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Riskier assets once again found themselves on the back foot as Trump’s threat to impose another round of tariffs on China dampened the positive mood from the past few days.

Adding more jitters to the mix is the 20% slide in the Argentinian peso’s value, which put the spotlight back on troubles in emerging markets.

  • Canadian GDP flat in June vs. estimated 0.1% uptick
  • Canada’s economy expanded 2.9% in Q2 vs. 3.1% consensus
  • U.S. core PCE price index up 0.2% as expected in July, 0.1% previous
  • U.S. personal spending up another 0.4%, personal income increased 0.3% as expected
  • U.K. GfK consumer confidence ticked up from -10 to -7
  • Trump to announce tariffs on $200B Chinese goods by next week?
  • Trump also threatens to withdraw U.S. from WTO
  • Fitch to update its credit rating on Italy

Major Events/Reports:

Trump revives trade tensions

Just when it seemed this week was shaping up for a happily-ever-after when it comes to trade drama, U.S. President Trump brought tensions back to the table in reminding that they’re ready to slap another set of tariffs on China.

Sources familiar with the matter shared that the POTUS has instructed his aides to impose higher duties of 25% on $200 billion worth of Chinese goods by next week. This would include items like home building supplies, technology products, bicycles and apparel.

In an interview with Bloomberg later in the session, Trump also said that he can pull the U.S. out of the World Trade Organization (WTO) if “they don’t shape up.”

Downbeat Canadian GDP

The Loonie paused from celebrating NAFTA developments as it took hits when the Canadian monthly GDP disappointed. The economy neither expanded nor contracted in June versus analysts’ expectations of a 0.1% growth figure.

Still, this was enough to keep growth at 2.9% for Q2, faster than the 1.4% expansion logged in the previous quarter but a couple of notches lower than the forecast of 3.1% GDP.

On a more positive note, exports chalked up an impressive 12.3% jump for the quarter, its steepest pace of growth since 2014. On the flip side, business investment slowed to just 1.5% which is its slowest gain since 2016.

U.S. data in line with forecasts

Uncle Sam’s latest spending and inflation reports managed to hit their marks, still keeping Fed tightening expectations mostly supported.

The core PCE price index, which is said to be the central bank’s preferred inflation measure, posted a 0.2% uptick as expected versus the earlier 0.1% gain. This brings the year-over-year figure from 1.9% in June back to 2.0% in July, marking the third time that the index has hit the Fed’s target so far this year.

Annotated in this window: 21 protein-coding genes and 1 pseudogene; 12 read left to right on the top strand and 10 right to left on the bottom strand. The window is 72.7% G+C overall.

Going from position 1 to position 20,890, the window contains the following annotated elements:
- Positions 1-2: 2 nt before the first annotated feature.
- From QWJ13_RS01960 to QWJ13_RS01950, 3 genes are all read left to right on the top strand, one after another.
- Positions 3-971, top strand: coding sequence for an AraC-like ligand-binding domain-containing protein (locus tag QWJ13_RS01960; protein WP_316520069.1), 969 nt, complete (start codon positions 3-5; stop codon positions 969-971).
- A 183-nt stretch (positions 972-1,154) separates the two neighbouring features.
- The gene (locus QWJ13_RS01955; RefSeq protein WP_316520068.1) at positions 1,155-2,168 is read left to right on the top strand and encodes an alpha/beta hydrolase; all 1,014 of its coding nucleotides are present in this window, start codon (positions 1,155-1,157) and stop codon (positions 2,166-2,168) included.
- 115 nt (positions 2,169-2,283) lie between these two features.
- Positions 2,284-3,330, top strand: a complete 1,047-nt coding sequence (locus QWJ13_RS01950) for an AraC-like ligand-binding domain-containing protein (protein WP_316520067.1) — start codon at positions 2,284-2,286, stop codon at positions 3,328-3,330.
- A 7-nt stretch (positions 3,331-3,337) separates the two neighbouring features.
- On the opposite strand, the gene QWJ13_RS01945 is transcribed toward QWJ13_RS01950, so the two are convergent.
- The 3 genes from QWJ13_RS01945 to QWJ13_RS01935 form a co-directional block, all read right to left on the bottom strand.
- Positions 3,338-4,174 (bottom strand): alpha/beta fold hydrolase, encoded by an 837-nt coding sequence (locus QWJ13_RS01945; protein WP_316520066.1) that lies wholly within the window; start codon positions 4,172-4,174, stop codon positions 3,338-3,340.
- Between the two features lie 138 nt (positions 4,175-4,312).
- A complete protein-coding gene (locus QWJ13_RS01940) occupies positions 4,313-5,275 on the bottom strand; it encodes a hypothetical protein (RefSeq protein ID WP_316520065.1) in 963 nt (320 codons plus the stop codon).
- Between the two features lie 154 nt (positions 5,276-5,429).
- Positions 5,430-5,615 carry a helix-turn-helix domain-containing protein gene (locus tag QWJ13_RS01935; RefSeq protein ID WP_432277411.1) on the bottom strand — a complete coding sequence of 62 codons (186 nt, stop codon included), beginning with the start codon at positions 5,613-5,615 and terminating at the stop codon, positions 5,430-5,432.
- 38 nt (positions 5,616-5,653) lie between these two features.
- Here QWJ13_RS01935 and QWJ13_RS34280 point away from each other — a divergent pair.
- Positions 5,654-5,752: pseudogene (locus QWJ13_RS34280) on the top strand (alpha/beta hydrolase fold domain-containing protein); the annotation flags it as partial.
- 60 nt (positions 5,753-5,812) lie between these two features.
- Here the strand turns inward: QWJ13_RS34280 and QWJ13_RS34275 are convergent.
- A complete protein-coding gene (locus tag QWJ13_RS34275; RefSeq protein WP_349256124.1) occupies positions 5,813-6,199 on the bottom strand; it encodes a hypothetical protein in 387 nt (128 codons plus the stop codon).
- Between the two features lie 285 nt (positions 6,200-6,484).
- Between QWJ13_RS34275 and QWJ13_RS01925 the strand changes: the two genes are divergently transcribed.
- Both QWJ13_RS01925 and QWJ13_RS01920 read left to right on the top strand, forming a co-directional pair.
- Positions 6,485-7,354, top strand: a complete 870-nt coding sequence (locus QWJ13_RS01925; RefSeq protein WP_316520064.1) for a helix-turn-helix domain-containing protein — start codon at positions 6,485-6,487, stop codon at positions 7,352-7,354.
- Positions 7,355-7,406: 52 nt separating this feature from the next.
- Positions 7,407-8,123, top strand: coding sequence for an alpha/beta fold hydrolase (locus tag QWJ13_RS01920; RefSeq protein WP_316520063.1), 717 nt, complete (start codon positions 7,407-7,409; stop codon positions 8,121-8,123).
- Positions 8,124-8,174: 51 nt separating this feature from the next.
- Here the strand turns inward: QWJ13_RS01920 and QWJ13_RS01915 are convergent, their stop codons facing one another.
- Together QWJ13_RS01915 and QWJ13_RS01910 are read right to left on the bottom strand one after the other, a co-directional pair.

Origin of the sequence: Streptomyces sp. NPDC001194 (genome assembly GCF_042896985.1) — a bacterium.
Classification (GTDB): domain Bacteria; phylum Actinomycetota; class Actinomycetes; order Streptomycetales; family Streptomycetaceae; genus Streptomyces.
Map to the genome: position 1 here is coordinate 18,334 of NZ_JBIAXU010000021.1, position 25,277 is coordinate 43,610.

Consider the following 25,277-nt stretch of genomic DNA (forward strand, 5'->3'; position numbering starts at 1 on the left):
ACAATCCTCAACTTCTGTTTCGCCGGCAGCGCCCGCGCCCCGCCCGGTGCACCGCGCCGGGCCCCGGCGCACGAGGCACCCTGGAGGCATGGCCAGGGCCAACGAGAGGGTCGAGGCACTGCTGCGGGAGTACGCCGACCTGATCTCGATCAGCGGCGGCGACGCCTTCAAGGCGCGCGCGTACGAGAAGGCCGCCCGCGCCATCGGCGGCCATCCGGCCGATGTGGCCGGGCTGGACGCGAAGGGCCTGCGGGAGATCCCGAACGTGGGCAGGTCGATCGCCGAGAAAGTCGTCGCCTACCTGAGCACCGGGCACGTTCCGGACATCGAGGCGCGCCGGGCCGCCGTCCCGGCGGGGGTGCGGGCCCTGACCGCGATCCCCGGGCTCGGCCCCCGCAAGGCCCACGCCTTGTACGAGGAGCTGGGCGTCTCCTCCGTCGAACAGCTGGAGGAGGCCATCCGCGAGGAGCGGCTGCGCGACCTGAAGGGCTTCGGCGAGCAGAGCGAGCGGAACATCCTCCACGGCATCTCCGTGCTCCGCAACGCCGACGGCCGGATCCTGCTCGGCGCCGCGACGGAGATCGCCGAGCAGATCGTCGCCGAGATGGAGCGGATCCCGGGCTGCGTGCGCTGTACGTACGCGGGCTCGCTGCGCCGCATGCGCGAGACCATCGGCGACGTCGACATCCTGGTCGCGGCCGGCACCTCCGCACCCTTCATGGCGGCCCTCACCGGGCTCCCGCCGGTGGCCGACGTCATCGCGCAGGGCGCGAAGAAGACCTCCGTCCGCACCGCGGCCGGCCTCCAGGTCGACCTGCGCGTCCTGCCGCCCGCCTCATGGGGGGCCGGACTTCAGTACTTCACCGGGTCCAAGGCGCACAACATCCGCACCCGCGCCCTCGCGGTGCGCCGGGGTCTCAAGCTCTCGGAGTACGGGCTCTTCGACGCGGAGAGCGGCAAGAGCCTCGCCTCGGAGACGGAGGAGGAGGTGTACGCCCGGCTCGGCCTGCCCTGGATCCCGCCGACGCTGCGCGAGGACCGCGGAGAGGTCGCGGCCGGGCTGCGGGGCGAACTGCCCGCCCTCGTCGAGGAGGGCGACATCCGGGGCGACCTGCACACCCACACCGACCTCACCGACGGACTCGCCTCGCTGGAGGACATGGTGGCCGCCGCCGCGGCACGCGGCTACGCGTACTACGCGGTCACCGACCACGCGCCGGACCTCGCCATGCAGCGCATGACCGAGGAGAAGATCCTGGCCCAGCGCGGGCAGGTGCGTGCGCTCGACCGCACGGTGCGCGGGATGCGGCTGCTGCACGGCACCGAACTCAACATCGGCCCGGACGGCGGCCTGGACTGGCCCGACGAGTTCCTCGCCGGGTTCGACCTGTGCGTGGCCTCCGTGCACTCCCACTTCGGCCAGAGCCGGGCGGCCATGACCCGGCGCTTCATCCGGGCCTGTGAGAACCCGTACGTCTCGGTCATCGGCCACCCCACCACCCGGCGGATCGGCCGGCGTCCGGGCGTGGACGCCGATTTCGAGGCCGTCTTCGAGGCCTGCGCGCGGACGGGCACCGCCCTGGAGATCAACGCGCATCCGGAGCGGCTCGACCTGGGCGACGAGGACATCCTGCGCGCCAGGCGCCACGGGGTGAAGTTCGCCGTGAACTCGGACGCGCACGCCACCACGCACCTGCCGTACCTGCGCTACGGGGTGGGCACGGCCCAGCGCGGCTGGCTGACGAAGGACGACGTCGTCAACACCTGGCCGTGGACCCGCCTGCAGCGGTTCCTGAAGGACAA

Personal income rose 0.3% also as expected but this was slower compared to the earlier 0.4% gain while personal spending posted another 0.4% increase. Number crunchers say that this points to a strong start for consumer spending during the third quarter.

Risk aversion and profit-taking

A combination of month-end profit-taking and risk-off flows from trade jitters led equity indices to snap their winning streaks for the week.

  • Dow 30 index is down 137.65 points to 25,986.92 (-0.53%)
  • S&P 500 index fell 12.91 points to 2,901.13 (-0.44%)
  • Nasdaq is down 21.32 points to 8,088.36 (-0.26%)

Gold continued to retreat, presumably on a bit of dollar strength, while crude oil surprisingly ticked higher. Perhaps the commodity stayed supported thanks to the reduction in EIA stockpiles reported yesterday and the fact that Iran’s exports are sliding due to sanctions.

Major Market Mover(s):

JPY

Resurfacing trade tensions propped up the lower-yielding yen while traders seemed hesitant to pile on dollar longs.

USD/JPY retreated from 111.57 to the 111.00 mark, EUR/JPY dipped from 130.52 to 129.51, GBP/JPY fell back to 144.50, and AUD/JPY sank to a low of 80.49.

NZD

The Kiwi found itself behind the pack, possibly on the return of dollar strength and Fonterra’s milk forecast downgrade. Keep in mind that this higher-yielding currency has been most vulnerable among its peers, owing to the RBNZ’s not-so-upbeat policy bias.

NZD/USD sank from .6667 to a low of .6636, NZD/JPY tumbled from 74.30 to a low of 73.67, EUR/NZD popped up to a high of 1.7582, GBP/NZD advanced to 1.9580, and AUD/NZD is up to 1.0925.

Watch Out For:

  • 11:30 pm GMT: Tokyo core CPI y/y (no change from 0.8% expected)
  • 11:30 pm GMT: Japan’s preliminary industrial production (0.3% rebound expected, -1.8% previous)
  • 1:00 am GMT: Chinese official manufacturing PMI (dip from 51.2 to 51.0 expected)
  • 1:00 am GMT: Chinese official non-manufacturing PMI (dip from 54.0 to 53.8 expected)
  • 1:30 am GMT: Australia’s private sector credit m/m (another 0.3% uptick expected)